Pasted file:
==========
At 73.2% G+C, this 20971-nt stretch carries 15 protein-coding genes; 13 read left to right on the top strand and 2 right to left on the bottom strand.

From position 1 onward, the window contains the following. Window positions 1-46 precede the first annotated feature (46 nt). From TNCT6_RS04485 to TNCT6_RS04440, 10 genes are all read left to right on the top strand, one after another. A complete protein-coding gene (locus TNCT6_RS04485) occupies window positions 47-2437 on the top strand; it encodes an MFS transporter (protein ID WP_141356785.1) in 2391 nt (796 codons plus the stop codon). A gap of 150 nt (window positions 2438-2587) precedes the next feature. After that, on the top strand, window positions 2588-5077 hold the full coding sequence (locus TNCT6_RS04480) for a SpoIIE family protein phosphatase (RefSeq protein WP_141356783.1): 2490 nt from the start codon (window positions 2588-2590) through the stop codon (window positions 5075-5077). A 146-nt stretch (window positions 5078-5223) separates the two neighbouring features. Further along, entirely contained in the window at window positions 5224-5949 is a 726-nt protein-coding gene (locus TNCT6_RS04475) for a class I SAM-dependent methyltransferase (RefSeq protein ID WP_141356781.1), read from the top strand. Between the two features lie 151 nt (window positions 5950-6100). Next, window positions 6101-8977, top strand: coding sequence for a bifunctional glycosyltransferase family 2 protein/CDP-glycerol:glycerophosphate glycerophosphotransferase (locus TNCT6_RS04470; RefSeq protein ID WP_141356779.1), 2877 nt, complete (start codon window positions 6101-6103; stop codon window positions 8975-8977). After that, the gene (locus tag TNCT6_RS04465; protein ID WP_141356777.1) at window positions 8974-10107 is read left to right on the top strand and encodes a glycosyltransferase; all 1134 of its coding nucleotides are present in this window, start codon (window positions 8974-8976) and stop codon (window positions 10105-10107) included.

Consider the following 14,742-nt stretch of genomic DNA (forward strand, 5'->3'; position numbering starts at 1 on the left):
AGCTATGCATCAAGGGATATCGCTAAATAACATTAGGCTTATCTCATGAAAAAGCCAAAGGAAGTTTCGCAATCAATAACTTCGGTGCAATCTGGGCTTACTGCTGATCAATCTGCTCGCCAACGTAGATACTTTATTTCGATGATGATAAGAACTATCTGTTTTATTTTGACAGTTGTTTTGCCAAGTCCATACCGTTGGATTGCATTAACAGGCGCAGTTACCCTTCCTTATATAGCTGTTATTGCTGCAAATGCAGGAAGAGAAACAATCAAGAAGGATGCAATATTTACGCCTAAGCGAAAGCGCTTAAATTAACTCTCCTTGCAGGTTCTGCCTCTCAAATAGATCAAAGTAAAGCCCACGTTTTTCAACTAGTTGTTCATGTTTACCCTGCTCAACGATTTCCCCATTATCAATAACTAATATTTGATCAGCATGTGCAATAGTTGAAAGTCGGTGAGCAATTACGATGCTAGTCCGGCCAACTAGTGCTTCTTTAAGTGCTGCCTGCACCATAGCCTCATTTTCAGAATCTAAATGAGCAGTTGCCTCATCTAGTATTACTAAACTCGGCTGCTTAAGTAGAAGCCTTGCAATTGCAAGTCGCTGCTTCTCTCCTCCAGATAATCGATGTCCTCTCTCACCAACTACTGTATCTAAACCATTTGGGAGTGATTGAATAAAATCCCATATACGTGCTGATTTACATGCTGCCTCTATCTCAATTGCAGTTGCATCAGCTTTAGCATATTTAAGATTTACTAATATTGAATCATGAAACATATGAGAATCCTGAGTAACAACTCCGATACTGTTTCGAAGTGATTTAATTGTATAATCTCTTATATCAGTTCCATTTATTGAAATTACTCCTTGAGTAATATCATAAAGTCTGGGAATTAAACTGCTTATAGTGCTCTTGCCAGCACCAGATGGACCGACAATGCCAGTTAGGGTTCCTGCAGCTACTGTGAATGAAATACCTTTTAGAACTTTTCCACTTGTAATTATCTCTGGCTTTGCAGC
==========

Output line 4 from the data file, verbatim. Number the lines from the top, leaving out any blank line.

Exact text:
AGCTATGCATCAAGGGATATCGCTAAATAACATTAGGCTTATCTCATGAAAAAGCCAAAGGAAGTTTCGCAATCAATAACTTCGGTGCAATCTGGGCTTACTGCTGATCAATCTGCTCGCCAACGTAGATACTTTATTTCGATGATGATAAGAACTATCTGTTTTATTTTGACAGTTGTTTTGCCAAGTCCATACCGTTGGATTGCATTAACAGGCGCAGTTACCCTTCCTTATATAGCTGTTATTGCTGCAAATGCAGGAAGAGAAACAATCAAGAAGGATGCAATATTTACGCCTAAGCGAAAGCGCTTAAATTAACTCTCCTTGCAGGTTCTGCCTCTCAAATAGATCAAAGTAAAGCCCACGTTTTTCAACTAGTTGTTCATGTTTACCCTGCTCAACGATTTCCCCATTATCAATAACTAATATTTGATCAGCATGTGCAATAGTTGAAAGTCGGTGAGCAATTACGATGCTAGTCCGGCCAACTAGTGCTTCTTTAAGTGCTGCCTGCACCATAGCCTCATTTTCAGAATCTAAATGAGCAGTTGCCTCATCTAGTATTACTAAACTCGGCTGCTTAAGTAGAAGCCTTGCAATTGCAAGTCGCTGCTTCTCTCCTCCAGATAATCGATGTCCTCTCTCACCAACTACTGTATCTAAACCATTTGGGAGTGATTGAATAAAATCCCATATACGTGCTGATTTACATGCTGCCTCTATCTCAATTGCAGTTGCATCAGCTTTAGCATATTTAAGATTTACTAATATTGAATCATGAAACATATGAGAATCCTGAGTAACAACTCCGATACTGTTTCGAAGTGATTTAATTGTATAATCTCTTATATCAGTTCCATTTATTGAAATTACTCCTTGAGTAATATCATAAAGTCTGGGAATTAAACTGCTTATAGTGCTCTTGCCAGCACCAGATGGACCGACAATGCCAGTTAGGGTTCCTGCAGCTACTGTGAATGAAATACCTTTTAGAACTTTTCCACTTGTAATTATCTCTGGCTTTGCAGC